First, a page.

In the modern world of social media, people often try to say as much as they can with as few characters as possible. Especially with services such as Twitter limiting you to 140 characters, getting the message across in such a short message is a challenge. This gets harder still when you want to include hyperlinks in your message, allowing readers to click through for more information, as these links are often long and eat into that precious character allowance.

While a number of link-shortening services have appeared to aid in this – allowing you to shrink a hyperlink to fewer than 20 characters – these are often generic and anyone can shorten a link with them. This makes it impossible for a reader to know the legitimacy of a link before they click on it as they have no idea what domain they will end up clicking through to. Social media account hijackings mean that users are likely to be more cautious about these links.

So what is the solution?  Link shortening using your own domain is the ideal scenario, which is where YOURLS comes in. This is a web application that creates a forward for a short character combination through to a longer hyperlink. So rather than seeing a generic hyperlink that could be of questionable quality, the reader can now see a link with a domain name they trust – your domain – and know that only someone from your company could create that link.

YOURLS is a PHP application that uses a MySQL database to keep track of the links. This means that it can be used on any web hosting environment with PHP and MySQL. For the sake of this tutorial we are going to assume that you already have a server with  a LAMP or WAMP stack installed, and have created a Virtualhost for the domain you plan to use with YOURLS. You will also need to create a database for YOURLS to use.

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The first thing to do is download the latest release from the YOURLS Github page: https://github.com/YOURLS/YOURLS/archive/master.zip

Unzip this file and copy the files contained within the YOURLS-master directory to the root of your virtual host or web hosting space.

You now need to copy the file “users/config-sample.php” to “users/config.php”. Once this is done you need to edit the config.php file and put in the details for your hosting environment.

This file is well documented, but you do need to go through all of the steps:

  • The first step is to set the details for the database that you are going to be using with YOURLS. You then need to define the domain name that you are configuring YOURLS to work with, i.e. the domain pointing to where you put these files.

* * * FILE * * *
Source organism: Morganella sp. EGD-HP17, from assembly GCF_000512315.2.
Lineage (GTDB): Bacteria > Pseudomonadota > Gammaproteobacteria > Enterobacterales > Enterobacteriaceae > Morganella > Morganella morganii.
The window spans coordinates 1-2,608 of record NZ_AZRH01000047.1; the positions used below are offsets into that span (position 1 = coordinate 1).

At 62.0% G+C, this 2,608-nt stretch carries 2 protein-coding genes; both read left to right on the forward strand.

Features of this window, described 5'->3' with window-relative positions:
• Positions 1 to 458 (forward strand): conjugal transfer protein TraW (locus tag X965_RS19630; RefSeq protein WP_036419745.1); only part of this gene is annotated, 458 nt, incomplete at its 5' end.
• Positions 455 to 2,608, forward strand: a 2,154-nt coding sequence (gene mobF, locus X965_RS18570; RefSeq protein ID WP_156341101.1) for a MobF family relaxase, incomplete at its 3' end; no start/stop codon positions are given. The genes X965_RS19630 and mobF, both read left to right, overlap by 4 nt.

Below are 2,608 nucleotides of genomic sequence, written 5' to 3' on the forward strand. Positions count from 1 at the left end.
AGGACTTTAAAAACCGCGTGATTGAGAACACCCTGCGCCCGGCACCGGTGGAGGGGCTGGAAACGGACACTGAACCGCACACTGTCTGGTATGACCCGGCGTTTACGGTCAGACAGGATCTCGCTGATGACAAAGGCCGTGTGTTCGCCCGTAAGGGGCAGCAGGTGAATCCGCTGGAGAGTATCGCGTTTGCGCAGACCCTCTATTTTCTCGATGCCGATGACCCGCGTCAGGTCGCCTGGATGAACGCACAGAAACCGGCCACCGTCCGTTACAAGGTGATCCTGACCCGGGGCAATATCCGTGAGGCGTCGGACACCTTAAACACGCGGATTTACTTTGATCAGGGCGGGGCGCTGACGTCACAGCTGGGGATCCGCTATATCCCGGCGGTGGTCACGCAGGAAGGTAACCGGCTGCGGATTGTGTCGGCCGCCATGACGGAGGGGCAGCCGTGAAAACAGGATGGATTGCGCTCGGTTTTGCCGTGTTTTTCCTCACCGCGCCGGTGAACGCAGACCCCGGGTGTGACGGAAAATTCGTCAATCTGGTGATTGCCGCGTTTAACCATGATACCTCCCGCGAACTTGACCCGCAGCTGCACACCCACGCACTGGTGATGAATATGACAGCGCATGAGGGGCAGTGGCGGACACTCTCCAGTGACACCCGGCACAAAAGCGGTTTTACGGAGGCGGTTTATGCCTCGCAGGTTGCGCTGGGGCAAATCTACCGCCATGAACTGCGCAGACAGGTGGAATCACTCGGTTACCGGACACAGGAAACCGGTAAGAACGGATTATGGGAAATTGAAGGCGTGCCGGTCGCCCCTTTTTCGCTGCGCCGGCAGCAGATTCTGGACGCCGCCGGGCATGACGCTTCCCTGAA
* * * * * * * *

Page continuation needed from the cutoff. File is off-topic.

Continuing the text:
• Next, you need to provide your timezone’s offset from GMT. Then, if you need to use a different language than English, add the details of the translation file to use.
  • The next few settings can be left at their default. After that, you can enter a long string of random text to encrypt the YOURLS cookie data in the cookie key .

Next comes an important part: the creation of an array of username and password combinations for users who can log in and create shortening links. These are added in this file using plain text, but the first time that you use YOURLS after editing this file, the passwords will be transformed into a secure hash which will then overwrite the plain text version for password security. You can have as many ‘username’=>’password’ pairs here as you need for your site’s users.

The last few settings should be fine as they are for the rest of your usage. So save this file, and you are ready to get started. If you edited the file on your local computer, make sure you’ve uploaded it to your web space.
Now you can start using YOURLS: navigate in your browser to http://your-domain.com/admin/ replacing “your-domain.com” with the domain you have used for this site and you will be greeted with the login screen for your YOURLS admin. You can sign in using one of the username/password combinations you created earlier and start shortening URLs.

 

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Setup MySQL Replication

MySQL Replication

Welcome back to our series on creating a highly available solution using VPSs on our public cloud. In the last part we looked at configuring Master-Master configuration for MySQL on the servers. We had the MySQL configuration set to listen for public connections to the server and configured the iptables firewall to only allow remote connections from the other server in the pair. Now we’ll conclude by setting the MySQL replication going on the servers.

How to set up MySQL replication

To get things going we need to create a user to perform the replication for MySQL. So first we need to log into the MySQL server as root on the first server:

mysql -u root -p

Once signed in, issue the following commands, making sure to adjust the IP address for your setup and change password for a secure password. The IP address should be the one of the second server. We are creating a user that MySQL will connect with from the second server to replicate data.